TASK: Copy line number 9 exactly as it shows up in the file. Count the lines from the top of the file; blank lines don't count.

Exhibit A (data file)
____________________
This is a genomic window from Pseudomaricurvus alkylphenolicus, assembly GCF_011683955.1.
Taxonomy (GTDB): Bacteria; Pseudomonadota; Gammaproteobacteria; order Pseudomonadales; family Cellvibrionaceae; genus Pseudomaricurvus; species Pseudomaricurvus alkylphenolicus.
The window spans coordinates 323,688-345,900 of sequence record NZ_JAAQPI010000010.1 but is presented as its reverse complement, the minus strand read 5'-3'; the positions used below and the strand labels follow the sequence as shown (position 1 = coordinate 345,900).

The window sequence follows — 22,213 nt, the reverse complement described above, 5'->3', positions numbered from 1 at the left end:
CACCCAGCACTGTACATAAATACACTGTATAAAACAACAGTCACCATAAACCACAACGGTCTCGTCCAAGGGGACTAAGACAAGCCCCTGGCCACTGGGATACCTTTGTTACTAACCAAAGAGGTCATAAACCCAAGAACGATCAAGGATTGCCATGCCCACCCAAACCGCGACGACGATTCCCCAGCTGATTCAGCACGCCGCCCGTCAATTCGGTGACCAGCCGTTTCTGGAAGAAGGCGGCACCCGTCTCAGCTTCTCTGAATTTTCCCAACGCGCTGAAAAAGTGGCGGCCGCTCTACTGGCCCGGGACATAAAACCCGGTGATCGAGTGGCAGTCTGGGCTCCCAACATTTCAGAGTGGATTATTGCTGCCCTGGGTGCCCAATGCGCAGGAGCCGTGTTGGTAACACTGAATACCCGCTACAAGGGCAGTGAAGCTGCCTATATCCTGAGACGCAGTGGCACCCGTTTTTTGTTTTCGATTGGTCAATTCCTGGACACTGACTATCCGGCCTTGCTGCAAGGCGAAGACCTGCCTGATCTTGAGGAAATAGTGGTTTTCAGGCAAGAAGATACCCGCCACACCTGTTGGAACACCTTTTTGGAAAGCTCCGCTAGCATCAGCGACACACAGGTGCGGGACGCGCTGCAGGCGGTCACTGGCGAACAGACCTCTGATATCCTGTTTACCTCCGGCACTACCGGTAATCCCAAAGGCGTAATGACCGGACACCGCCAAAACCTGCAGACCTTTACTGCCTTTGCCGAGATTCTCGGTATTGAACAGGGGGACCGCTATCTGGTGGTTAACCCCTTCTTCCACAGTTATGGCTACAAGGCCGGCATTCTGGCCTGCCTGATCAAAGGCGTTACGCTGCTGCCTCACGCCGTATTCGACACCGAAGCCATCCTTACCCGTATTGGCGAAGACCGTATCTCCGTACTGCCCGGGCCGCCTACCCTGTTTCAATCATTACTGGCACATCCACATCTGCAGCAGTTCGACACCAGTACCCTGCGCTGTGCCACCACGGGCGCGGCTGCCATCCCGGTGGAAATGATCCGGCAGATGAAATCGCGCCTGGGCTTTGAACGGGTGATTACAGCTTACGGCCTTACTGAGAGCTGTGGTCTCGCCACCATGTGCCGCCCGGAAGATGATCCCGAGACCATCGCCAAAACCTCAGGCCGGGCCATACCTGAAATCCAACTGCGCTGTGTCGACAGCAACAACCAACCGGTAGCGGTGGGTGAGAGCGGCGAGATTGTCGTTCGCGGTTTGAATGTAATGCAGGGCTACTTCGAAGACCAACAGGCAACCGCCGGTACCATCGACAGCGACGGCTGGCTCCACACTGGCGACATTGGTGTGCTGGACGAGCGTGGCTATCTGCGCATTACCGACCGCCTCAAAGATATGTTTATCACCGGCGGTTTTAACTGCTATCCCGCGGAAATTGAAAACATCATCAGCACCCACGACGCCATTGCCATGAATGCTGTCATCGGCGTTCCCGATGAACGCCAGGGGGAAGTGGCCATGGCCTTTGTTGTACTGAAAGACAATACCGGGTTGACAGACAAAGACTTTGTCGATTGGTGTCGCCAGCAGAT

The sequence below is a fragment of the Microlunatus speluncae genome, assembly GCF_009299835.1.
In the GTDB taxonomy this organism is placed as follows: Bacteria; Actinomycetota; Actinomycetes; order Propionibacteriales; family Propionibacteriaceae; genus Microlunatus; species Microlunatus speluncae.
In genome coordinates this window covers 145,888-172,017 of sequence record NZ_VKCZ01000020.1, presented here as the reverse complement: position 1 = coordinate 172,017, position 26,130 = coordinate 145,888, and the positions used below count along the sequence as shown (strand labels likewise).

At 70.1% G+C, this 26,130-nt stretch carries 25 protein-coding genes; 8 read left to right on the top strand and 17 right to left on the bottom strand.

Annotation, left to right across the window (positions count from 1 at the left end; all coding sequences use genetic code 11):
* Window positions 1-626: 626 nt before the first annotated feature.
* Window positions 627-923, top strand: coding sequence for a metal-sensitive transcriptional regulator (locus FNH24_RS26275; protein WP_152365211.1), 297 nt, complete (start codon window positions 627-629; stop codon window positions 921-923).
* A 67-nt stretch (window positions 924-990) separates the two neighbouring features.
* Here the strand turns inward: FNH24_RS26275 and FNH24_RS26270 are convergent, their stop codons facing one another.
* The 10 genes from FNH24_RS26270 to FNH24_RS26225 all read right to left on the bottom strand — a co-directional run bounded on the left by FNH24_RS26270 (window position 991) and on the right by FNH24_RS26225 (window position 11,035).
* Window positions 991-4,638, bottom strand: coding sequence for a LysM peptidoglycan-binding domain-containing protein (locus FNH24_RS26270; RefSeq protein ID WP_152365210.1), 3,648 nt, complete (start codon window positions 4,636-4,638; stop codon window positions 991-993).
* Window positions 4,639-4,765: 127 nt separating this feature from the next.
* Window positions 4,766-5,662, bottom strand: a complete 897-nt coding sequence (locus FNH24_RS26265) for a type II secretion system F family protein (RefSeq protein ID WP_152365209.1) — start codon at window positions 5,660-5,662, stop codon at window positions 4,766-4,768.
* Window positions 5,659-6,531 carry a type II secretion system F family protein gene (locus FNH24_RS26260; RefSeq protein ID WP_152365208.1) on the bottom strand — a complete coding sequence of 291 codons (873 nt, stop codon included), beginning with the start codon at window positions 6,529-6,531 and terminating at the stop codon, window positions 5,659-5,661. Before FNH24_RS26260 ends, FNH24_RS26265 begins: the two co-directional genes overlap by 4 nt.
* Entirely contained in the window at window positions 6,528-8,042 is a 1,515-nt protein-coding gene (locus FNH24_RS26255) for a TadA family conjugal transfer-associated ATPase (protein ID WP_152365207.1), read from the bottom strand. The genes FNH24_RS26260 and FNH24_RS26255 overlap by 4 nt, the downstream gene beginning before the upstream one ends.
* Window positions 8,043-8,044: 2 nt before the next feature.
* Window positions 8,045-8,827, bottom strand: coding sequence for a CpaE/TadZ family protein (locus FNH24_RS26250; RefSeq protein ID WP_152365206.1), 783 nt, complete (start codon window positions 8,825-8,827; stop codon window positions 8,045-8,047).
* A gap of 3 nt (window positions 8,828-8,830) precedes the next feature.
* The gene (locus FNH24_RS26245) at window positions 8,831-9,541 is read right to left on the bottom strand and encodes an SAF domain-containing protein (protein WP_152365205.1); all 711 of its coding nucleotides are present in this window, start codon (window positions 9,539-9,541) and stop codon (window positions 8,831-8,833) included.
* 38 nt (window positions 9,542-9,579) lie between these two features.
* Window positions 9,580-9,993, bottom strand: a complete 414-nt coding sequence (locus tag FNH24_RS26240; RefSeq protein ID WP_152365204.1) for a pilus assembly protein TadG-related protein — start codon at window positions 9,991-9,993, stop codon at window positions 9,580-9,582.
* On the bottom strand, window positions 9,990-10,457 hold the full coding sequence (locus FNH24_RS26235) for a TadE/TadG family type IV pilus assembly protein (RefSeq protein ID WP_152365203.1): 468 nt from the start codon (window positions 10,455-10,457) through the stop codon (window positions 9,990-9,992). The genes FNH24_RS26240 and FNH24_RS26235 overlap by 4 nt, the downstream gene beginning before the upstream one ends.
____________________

At 70.1% G+C, this 26,130-nt stretch carries 25 protein-coding genes; 8 read left to right on the top strand and 17 right to left on the bottom strand.